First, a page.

A property tax increase may be in store for Lawrence residents, and a question about creating a new sales tax might be coming their way, too.
Lawrence city commissioners on Tuesday moved one step closer to approving a property tax rate increase of 0.92 mill, but a majority of commissioners also said they want to talk about a sales tax increase that could take effect as soon as the middle of 2013.
Mayor Bob Schumm said he wants to discuss an approximately half-cent sales tax increase that could be used to fund both police department needs and economic development initiatives. Schumm said he would want the sales tax to go on the books after the state reduces its sales tax by six-tenths of a cent in July 2013.
“That way you really wouldn’t be raising taxes,” Schumm said. “You would be reapportioning it. Instead of the state using the money, we would be able to use it locally.”
Any new sales tax would have to be approved by voters in a citywide election. Commissioners on Tuesday took no action to place a sales tax question on an upcoming ballot, but commissioners said they want to discuss the issue more at a future study session.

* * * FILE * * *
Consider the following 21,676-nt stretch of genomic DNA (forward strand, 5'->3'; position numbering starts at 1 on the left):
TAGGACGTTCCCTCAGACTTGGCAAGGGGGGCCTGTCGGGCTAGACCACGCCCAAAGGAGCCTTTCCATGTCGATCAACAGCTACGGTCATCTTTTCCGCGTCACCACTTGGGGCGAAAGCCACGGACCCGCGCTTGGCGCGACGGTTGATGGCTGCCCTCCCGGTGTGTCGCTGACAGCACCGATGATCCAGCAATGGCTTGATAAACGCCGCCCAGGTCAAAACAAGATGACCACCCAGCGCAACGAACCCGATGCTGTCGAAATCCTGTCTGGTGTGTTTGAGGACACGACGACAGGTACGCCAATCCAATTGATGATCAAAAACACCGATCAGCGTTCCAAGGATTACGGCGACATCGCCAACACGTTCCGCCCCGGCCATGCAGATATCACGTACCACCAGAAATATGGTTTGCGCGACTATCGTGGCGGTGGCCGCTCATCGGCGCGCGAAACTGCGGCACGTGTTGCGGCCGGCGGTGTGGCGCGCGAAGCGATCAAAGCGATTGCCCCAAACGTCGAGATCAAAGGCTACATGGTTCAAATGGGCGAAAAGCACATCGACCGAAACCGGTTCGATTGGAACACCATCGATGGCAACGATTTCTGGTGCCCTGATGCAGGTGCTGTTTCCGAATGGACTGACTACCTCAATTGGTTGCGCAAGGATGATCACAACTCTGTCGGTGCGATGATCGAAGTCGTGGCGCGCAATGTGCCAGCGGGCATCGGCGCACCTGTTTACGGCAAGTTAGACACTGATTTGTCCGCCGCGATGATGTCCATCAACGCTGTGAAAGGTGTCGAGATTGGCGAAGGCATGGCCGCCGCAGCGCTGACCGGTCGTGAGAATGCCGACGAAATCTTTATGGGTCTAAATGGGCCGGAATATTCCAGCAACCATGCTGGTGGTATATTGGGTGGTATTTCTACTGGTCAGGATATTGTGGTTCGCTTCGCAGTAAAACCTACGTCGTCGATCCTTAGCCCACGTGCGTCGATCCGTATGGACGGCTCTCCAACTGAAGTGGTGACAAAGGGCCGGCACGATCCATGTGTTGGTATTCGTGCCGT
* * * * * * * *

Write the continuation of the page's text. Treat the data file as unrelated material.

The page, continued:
The tax idea was met with skepticism by City Commissioner Mike Amyx. He urged commissioners to first look at the existing countywide 1-cent sales tax to determine if city spending from that fund could be rearranged to better meet some of the city’s needs for the police department and other projects.
“Taxpayers have been paying what I think is fairly high sales tax already,” Amyx said. “It is scheduled to go down. Before we add a new tax, we need to look hard at living within our means.”
City commissioners took more concrete action — although not final action — on raising the property tax rate for 2013. Commissioners agreed to publish a budget that includes the 0.92 mill increase. City Manager David Corliss had recommended a 0.87 mill increase, but commissioners increased the number after Schumm lobbied to provide an additional $37,000 in funding to the Lawrence Community Shelter to help the organization with its finances. Schumm also was able to add $7,600 in funding for Hearthstone House, a nonprofit drug and alcohol treatment program.
The funding and the increased mill levy won’t become final until commissioners approve the budget at their Aug. 7 meeting. Several commissioners said they may seek to cut other parts of the city budget before the Aug. 7 hearing to reduce the mill levy increase.
A 0.92 mill increase would amount to a $21-per-year increase in property taxes for a $200,000 home. A mill is $1 dollar in property tax for every $1,000 in assessed valuation.